Tim Draxl

Slide, February 18


Draxl res
Tim Draxl. Photo supplied.

We critics, overexposed to the good, the bad and the ugly, will die puzzling why the untalented X became a star and the gifted Y did not. Thankfully there is still time for the rest of the world to catch on to just how good Tim Draxl is, and to the fact that he is easily our best male cabaret artist.

Called Once Upon Another Time, this new show united Draxl with the expert musical director/pianist Daniel Edmonds and reunited him with the celebrated bassist Dave Ellis. The stark arrangement of the title song (by Sara Bareilles) immediately reminded one of his interpretative gifts, while its successors revealed his breadth. Among them were a delightful Falling in Love Again and an even better Three Coins in the Fountain, which perfectly exemplified his sophistication in weighting certain words and making others buoyant, aided by his accurate, flexible and attractive voice.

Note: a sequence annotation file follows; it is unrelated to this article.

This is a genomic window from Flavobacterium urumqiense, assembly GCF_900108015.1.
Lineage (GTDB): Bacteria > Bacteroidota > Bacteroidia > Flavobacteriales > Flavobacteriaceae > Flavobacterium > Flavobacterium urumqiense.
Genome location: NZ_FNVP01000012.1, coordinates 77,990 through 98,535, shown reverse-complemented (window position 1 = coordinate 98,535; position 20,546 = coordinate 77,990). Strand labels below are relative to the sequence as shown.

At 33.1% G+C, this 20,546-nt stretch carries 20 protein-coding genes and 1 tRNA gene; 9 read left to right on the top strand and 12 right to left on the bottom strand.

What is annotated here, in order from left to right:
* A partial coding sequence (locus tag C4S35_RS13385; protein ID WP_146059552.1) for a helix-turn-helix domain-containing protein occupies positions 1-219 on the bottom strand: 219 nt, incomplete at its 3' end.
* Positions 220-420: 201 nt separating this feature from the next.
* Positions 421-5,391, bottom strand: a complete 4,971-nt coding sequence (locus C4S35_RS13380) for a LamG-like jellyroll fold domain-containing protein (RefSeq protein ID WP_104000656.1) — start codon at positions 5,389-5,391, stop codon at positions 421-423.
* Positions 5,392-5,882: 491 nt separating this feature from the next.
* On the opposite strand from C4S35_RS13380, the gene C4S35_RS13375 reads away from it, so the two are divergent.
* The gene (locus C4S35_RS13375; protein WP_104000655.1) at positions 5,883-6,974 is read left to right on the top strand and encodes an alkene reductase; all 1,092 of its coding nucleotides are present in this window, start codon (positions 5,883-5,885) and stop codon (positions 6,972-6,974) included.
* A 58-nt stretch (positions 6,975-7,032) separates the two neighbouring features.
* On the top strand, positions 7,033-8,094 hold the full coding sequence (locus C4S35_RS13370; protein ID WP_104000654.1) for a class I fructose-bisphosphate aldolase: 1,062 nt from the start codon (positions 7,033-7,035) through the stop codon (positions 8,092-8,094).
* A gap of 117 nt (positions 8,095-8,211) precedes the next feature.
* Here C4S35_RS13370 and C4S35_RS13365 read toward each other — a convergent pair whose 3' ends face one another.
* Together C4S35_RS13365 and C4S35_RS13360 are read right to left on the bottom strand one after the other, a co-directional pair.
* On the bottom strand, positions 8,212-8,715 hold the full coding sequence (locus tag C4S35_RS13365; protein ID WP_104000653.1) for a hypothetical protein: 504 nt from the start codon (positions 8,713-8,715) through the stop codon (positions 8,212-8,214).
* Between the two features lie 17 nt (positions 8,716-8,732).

A superb arrangement of Don McLean’s Vincent loaded this homage to Van Gogh with a poignancy the original lacked, Draxl’s delivery verging on the theatrical without quite transgressing. In an astutely assembled program a groovy Peel Me A Grape was among several songs to show his lighter side, also evident in his ease in his own skin before an audience (even if some ‘tween-song chats went on too long).

Equally impressive was the constancy of tonal quality across his range and at all dynamic levels, virtues that shone especially on Nobody Needs To Know, The Man That Got Away and Meadowlark, the latter having a singular urgency.

Yet as good as Draxl was he can still improve. A glib Mack the Knife missed the lyric’s menace. Sam Smith’s Lay Me Down seemed a dodgy choice, although he lent it sufficient light and shade to almost save it, and You Don’t Know What Love Is and As Long As He Needs Me could have benefitted from more of his usual trademark restraint. But ultimately the little flaws were washed away in a high tide of excellence.